What fashionista wouldn't love these awesome purse charms? Sue provides these three variations, and you can go crazy customizing your own styles.
What fashionista wouldn't love these awesome purse charms? Sue provides these three variations, and you can go crazy customizing your own styles. | Source
Isn't this champagne glass sophisticated? I love the version filled with tinted resin "champagne" and tiny glass seed bead "bubbles".
Isn't this champagne glass sophisticated? I love the version filled with tinted resin "champagne" and tiny glass seed bead "bubbles".
Two styles and sizes of sliding converter beads let you wear charms on any type of chain, ribbon, rope or cord.
Two styles and sizes of sliding converter beads let you wear charms on any type of chain, ribbon, rope or cord. | Source
This shows how a group of the key charms looks on a traditional curb chain bracelet.
This shows how a group of the key charms looks on a traditional curb chain bracelet. | Source
Anyone who enjoys knitting would love to get some of these adorable ball of yarn charms with embedded tiny knitting needles as a gift.
Anyone who enjoys knitting would love to get some of these adorable ball of yarn charms with embedded tiny knitting needles as a gift. | Source
The variations in the book show you the basic steps in designing and creating silver dog charms. Adapt them to any breed you want to make!
The variations in the book show you the basic steps in designing and creating silver dog charms. Adapt them to any breed you want to make! | Source
Here's a close-up of one of the marvelous parasol charms. This one has a "beaded" edge and a pearl handle.
Here's a close-up of one of the marvelous parasol charms. This one has a "beaded" edge and a pearl handle. | Source
Sue shows you how to make a mold of a very small seashell and then reproduce it even smaller as a miniature silver shell charm.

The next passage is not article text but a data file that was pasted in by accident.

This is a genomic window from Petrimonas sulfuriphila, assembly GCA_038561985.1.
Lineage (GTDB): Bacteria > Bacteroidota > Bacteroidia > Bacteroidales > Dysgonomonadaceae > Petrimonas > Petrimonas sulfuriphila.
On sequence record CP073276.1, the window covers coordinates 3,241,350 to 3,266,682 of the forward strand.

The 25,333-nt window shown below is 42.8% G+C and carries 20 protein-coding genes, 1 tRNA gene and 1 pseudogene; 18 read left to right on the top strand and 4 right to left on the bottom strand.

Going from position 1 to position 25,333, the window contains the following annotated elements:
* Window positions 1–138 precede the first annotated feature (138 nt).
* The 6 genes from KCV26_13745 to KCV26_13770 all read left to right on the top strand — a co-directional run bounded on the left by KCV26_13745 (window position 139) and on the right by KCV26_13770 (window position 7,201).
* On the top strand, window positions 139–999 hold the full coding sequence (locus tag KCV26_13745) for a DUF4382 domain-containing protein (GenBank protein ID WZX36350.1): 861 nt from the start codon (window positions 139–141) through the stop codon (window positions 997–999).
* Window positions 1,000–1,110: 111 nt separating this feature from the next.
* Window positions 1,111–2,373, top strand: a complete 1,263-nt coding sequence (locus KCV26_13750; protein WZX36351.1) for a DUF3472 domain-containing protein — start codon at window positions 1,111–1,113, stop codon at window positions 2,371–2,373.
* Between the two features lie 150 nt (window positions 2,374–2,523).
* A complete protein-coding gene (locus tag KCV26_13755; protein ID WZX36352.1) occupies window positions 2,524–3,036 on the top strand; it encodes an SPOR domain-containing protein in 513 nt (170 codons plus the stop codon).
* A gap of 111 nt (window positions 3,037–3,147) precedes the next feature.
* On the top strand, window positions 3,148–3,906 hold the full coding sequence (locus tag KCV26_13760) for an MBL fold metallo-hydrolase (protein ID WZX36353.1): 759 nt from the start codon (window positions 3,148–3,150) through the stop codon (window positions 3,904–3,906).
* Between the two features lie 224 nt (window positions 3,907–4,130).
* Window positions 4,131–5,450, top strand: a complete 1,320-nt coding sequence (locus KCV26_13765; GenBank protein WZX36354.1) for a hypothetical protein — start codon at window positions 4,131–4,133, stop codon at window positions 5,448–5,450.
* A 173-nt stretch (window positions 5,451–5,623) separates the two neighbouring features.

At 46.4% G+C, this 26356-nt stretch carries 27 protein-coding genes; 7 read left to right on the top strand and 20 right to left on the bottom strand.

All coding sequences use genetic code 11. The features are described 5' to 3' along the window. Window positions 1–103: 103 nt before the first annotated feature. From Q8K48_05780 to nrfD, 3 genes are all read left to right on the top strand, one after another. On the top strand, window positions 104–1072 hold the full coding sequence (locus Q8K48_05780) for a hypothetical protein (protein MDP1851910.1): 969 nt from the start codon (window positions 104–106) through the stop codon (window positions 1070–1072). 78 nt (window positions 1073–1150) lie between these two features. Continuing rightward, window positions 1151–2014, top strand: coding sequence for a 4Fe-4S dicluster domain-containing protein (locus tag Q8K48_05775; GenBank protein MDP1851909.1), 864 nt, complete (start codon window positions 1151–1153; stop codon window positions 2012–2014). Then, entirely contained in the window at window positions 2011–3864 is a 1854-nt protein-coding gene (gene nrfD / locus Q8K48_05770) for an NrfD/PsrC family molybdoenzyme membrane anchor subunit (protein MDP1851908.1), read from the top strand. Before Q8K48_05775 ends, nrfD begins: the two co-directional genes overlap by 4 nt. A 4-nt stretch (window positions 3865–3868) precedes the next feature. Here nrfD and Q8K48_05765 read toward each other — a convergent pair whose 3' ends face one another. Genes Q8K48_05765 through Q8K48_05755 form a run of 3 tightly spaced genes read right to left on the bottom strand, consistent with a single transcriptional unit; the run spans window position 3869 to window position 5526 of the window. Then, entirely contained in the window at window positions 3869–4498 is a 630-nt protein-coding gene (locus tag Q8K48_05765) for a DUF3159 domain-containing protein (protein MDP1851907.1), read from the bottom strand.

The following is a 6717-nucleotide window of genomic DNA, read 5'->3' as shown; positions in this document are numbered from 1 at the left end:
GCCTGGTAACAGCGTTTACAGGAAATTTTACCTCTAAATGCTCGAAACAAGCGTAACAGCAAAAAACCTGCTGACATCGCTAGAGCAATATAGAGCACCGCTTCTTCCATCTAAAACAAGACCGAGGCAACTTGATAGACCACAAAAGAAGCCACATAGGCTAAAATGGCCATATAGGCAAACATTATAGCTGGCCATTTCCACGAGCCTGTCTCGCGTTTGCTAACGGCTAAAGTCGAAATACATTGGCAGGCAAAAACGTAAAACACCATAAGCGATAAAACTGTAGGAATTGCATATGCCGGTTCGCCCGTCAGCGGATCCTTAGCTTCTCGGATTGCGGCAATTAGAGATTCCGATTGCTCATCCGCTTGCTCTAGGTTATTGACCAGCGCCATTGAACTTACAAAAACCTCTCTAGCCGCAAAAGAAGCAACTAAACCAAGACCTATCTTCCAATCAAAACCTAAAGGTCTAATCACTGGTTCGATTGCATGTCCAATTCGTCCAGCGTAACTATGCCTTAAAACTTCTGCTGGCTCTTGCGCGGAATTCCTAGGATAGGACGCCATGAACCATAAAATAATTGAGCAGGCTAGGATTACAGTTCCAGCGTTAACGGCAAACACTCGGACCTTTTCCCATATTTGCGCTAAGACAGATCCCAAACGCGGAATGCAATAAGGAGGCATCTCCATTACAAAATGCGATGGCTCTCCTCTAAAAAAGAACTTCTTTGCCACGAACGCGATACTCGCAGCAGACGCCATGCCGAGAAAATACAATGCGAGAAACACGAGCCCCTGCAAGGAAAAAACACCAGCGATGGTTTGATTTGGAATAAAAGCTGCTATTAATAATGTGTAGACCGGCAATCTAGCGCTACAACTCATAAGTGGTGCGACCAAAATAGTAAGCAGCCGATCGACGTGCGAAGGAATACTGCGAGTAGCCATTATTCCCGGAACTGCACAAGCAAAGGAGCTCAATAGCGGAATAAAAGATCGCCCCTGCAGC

Sue shows you how to make a mold of a very small seashell and then reproduce it even smaller as a miniature silver shell charm. | Source

What Makes This Book Special

Renowned miniaturist and polymer and metal clay artist Sue Heaser has written more than a dozen books. This one lives up to her usual standard: reliable information, clear, concise and easy to follow instructions, and interesting projects that serve as an engaging vehicle for helping readers learn specific foundational techniques.

Making very simple charms by rolling out clay, texturing it and cutting it out with a template and a needle tool or with a shape cutter is a very common first project for metal clay newbies. Ms. Heaser has designed charm projects that teach simple but effective sculptural techniques that are easy enough for a relatively inexperienced metal clayer to create successfully and also attractive and detailed enough to be engaging, even for intermediate clayers.

Following are some of the things that make "How to Make Silver Charms from Metal Clay" a book worth owning.

The Charm Selector Feature

The "charm selector" makes it easy to choose the charms you're interested in making and go straight to the project instructions. Pages 16-19 are a visual table of contents to the projects, photos of all 50 charms with the page numbers for their respective step-by-step instructions. Just browse through the photos on these four pages, choose the charm you want to learn to make, and go straight to the project pages. I can't tell you how many times I've found myself flipping back and forth through a jewelry making book trying to find a particular project, especially when the index in the back is long, dense, or in tiny type. Whoever came up with this brilliant idea should get a medal!